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MELBOURNE, Australia -- Just as she was starting to show glimpses of returning to form, Venus Williams was let down by her serve and her concentration at crucial times and lost 2-6, 6-4, 6-4 to Ekaterina Makarova on Day 1 of the Australian Open.
The No. 22-seeded Makarova upset Serena Williams in the fourth round here in 2012 but was comprehensively outplayed in the first set Monday, dropping serve three times.
For her part, Serena appeared as polished as ever in beating Australian teenager Ashleigh Barty. The top-ranked Williams won her 23rd consecutive match -- including 18 at the end of last season and four last week in winning the Brisbane International -- after beating Barty 6-2, 6-1 in 57 minutes.
Venus Williams had chances in the second set, missing a break-point opportunity to go up 4-2, and then serving three consecutive double-faults after leading the ninth game 40-30 to surrender a crucial break.
The 33-year-old Williams, the second-oldest player in the tournament and seven-time Slam champion, took some time out after the second set to change her zebra-striped dress and came back strongly, taking a 3-0 lead. But Makarova rallied again, and Williams' error count rose -- she had 21 of her 56 unforced errors in the deciding set.
Williams has struggled with injuries and illness in recent seasons, but she reached the final of the WTA event at Auckland to open the year and said after arriving at Melbourne Park that she was feeling better than she had in years.
"The last 12 months I have had issues, but this year I definitely am looking forward to having a good run and feeling well," Venus said.
That didn't happen Monday.
"My level was a little bit too up-and-down. Obviously my error count was a little high," she said. "I have to give her a lot of credit, though, she was very determined, played hard."
It was only the second time in 14 appearances that Williams lost in the first round at the Australian Open, where her best run remains a loss to her sister in the 2003 final.
|Venus Williams lost in the first round at the Australian Open for only the second time.|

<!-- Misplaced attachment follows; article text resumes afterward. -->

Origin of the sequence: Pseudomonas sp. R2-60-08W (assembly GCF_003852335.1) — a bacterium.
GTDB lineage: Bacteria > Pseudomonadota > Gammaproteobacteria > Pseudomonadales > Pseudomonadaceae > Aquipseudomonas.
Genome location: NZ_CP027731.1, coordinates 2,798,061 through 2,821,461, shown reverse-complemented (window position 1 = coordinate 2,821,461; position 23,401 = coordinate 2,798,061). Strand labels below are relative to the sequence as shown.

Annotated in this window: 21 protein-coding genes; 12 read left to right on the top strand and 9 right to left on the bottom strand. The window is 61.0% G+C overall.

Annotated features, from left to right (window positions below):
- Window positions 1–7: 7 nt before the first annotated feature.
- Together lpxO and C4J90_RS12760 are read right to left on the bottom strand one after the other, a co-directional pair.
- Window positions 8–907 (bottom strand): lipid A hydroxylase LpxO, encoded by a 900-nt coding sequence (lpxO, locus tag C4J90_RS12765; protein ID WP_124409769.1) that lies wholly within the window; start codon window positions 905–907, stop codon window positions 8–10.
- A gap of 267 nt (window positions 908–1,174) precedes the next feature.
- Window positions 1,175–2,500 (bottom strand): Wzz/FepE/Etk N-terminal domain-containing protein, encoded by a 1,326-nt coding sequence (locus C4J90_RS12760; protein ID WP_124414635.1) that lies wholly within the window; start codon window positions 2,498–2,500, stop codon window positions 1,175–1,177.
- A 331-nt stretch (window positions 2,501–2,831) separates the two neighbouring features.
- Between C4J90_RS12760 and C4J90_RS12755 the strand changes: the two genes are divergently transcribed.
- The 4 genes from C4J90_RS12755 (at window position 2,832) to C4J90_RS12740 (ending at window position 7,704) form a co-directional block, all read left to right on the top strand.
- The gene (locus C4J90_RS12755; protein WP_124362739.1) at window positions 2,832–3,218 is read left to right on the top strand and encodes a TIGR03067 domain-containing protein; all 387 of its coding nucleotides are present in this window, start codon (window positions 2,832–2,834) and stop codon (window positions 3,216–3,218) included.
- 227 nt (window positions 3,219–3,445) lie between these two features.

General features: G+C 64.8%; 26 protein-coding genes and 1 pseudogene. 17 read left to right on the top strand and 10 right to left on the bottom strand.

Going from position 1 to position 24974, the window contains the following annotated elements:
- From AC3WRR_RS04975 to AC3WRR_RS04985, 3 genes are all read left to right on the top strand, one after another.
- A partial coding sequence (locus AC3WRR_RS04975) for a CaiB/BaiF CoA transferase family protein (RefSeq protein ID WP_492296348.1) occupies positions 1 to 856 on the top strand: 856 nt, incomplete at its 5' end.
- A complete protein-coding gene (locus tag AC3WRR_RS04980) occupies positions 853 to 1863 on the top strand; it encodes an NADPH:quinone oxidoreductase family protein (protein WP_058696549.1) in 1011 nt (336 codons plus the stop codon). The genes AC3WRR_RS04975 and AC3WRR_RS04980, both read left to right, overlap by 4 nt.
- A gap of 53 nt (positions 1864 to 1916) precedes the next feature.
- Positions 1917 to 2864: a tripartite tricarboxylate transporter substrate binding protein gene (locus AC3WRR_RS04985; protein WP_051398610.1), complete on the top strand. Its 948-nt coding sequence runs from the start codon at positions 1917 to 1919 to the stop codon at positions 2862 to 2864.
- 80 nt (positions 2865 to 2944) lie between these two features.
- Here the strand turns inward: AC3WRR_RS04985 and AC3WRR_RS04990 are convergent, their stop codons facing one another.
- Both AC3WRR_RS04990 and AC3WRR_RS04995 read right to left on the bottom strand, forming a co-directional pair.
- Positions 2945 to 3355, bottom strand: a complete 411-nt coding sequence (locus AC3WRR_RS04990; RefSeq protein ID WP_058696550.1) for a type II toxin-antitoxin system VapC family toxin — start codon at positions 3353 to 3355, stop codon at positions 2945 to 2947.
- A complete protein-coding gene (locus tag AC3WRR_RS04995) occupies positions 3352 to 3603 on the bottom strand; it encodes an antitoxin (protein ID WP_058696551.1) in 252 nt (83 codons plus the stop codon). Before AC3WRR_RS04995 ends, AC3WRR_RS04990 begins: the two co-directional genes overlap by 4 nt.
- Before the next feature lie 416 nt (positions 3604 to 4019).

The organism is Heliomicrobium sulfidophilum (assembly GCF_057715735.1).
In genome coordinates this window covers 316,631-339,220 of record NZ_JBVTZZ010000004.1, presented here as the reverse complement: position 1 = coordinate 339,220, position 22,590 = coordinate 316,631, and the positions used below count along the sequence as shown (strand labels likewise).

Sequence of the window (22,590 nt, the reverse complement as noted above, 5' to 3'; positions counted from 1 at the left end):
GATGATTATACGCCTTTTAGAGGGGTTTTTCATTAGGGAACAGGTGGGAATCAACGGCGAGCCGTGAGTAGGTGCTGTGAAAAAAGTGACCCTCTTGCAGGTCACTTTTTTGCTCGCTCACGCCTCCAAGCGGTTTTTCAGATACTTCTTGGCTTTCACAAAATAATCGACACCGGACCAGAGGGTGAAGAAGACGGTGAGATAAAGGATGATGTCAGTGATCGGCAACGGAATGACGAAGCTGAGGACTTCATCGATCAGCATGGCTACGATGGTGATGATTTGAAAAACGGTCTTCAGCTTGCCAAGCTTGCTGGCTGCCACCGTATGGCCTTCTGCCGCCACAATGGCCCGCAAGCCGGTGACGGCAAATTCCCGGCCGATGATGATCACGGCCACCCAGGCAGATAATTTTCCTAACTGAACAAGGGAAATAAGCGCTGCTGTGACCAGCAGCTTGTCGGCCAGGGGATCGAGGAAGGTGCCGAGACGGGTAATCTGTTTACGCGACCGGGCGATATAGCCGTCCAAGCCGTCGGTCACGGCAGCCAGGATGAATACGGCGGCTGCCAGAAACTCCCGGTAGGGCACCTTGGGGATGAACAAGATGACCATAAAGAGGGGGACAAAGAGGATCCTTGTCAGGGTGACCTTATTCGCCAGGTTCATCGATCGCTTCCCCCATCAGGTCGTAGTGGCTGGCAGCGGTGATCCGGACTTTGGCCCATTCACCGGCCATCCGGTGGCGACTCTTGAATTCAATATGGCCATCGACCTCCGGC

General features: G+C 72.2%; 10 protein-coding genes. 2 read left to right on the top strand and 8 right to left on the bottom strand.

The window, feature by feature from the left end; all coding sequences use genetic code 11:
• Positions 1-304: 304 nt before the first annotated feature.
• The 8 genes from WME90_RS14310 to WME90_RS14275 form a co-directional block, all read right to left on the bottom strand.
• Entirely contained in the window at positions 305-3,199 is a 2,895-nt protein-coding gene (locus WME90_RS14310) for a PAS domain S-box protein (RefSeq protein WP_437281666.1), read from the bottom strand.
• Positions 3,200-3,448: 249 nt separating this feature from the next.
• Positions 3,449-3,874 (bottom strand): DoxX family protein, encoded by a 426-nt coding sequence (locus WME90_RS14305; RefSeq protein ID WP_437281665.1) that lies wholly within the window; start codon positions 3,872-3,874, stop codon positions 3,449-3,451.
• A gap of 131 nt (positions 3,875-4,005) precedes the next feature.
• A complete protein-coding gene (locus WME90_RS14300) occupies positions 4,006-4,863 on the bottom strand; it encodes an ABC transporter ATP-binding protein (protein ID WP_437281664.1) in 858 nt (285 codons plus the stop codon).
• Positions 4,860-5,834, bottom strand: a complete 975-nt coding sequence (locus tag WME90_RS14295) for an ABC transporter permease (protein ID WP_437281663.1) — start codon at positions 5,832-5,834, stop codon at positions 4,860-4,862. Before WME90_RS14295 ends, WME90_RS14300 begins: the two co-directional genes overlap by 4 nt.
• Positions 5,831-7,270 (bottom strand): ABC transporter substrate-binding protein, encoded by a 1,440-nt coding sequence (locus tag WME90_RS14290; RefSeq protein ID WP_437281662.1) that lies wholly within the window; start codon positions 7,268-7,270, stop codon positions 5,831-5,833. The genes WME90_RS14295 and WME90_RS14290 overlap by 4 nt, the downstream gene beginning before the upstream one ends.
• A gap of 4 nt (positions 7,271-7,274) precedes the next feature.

"It was a really tough match to play someone like Venus in the first round, she is such a great player," Makarova said. "At 3-0 down [in the final set], I decided I had to fight for every point. I just kept fighting, and I turned around the match."
Contrastly, Serena Williams continues to be in rarefied territory. Her Brisbane title was the 58th of her career -- she won 11 last year, including the French Open and US Open. A five-time winner of the Australian Open, she's trying to end Victoria Azarenka's two-year run as women's champion.
"Obviously I'd love to win again in Melbourne," Williams said.
American Madison Keys wasted five match points in the second set and one in the third before beating Patricia Mayr-Achleitner of Austria 6-2, 6-7 (8), 9-7.
"This is one of those matches where you're just happy you got through it," said the power-hitting 18-year-old, who is seen as one of the rising stars in U.S. tennis.
Williams and Keys were two of five American women who advanced to the second round. The others were Irina Falconi, Alison Riske and Lauren Davis.
Keys, ranked 36th, had a breakthrough season in 2013, which she started ranked 137th. She reached the third round at last year's Australian Open, which she entered as a wild card, and Wimbledon. Keys will face Zheng Jie of China in the second round.
Makarova will meet another American in the second round after Falconi beat Anabel Medina Garrigues of Spain 6-3, 6-1. No. 7 Sara Errani, the 2012 French Open finalist, was beaten 6-3, 6-2 by Julia Goerges of Germany, and No. 12 Roberta Vinci lost 6-4, 6-3 to Jie.
Petra Kvitova, the No. 6 seed, lost 6-2, 1-6, 6-4 to No. 88-ranked Luksika Kumkhum of Thailand, who was playing in just her second Grand Slam tournament.
Two-time finalist Li Na beat Ana Konjuh of Croatia -- at 16 the youngest player in the tournament -- 6-2, 6-0.
"Like zero, you know," Li said when asked what she knew about Konjuh's game ahead of the match. "I tried to find her game in YouTube, and I watched a couple of games. But it was still strange at the beginning of the match because I really didn't know the way she played on the court."
Konjuh is the defending Australian Open and US Open junior champion.
Li, who lost in the final to Azarenka last year and Kim Clijsters in 2011, has advanced to at least the fourth round every year since 2010.
"This is my favorite Grand Slam,'' Li said. "Always looking forward to come back to Melbourne.''
On Monday, Li frequently strayed from her traditional baseline position, several times volleying from the center of the court for winners during the fourth game of the second set, when she broke Konjuh's service.
Li will spend her off day Tuesday studying any available video on qualifier Belinda Bencic of Switzerland, the reigning French Open and Wimbledon junior champion who beat 43-year-old Kimiko Date-Krumm of Japan in three sets earlier Monday. Date-Krumm is 27 years older than Bencic, the reigning French Open and Wimbledon junior champion.
Other winners were Wimbledon semifinalist Kirsten Flipkens, beating Britain's Laura Robson, No. 9 Angelique Kerber, 2011 US Open champion Samantha Stosur, No. 14 Ana Ivanovic, No. 26 Lucie Safarova, No. 28 Flavia Pennetta, No. 30 Eugenie Bouchard and No. 31 Daniela Hantuchova.
Stosur is trying to improve on a mediocre record at her home Grand Slam -- she has never advanced past the fourth round at Melbourne Park and was eliminated in the second round in 2012 and the first round last year.
She has spoken of the pressure of local expectations and why she's never fared well in many other tournaments in Australia, including the recent Hopman Cup, where she lost all three matches in the round-robin tournament.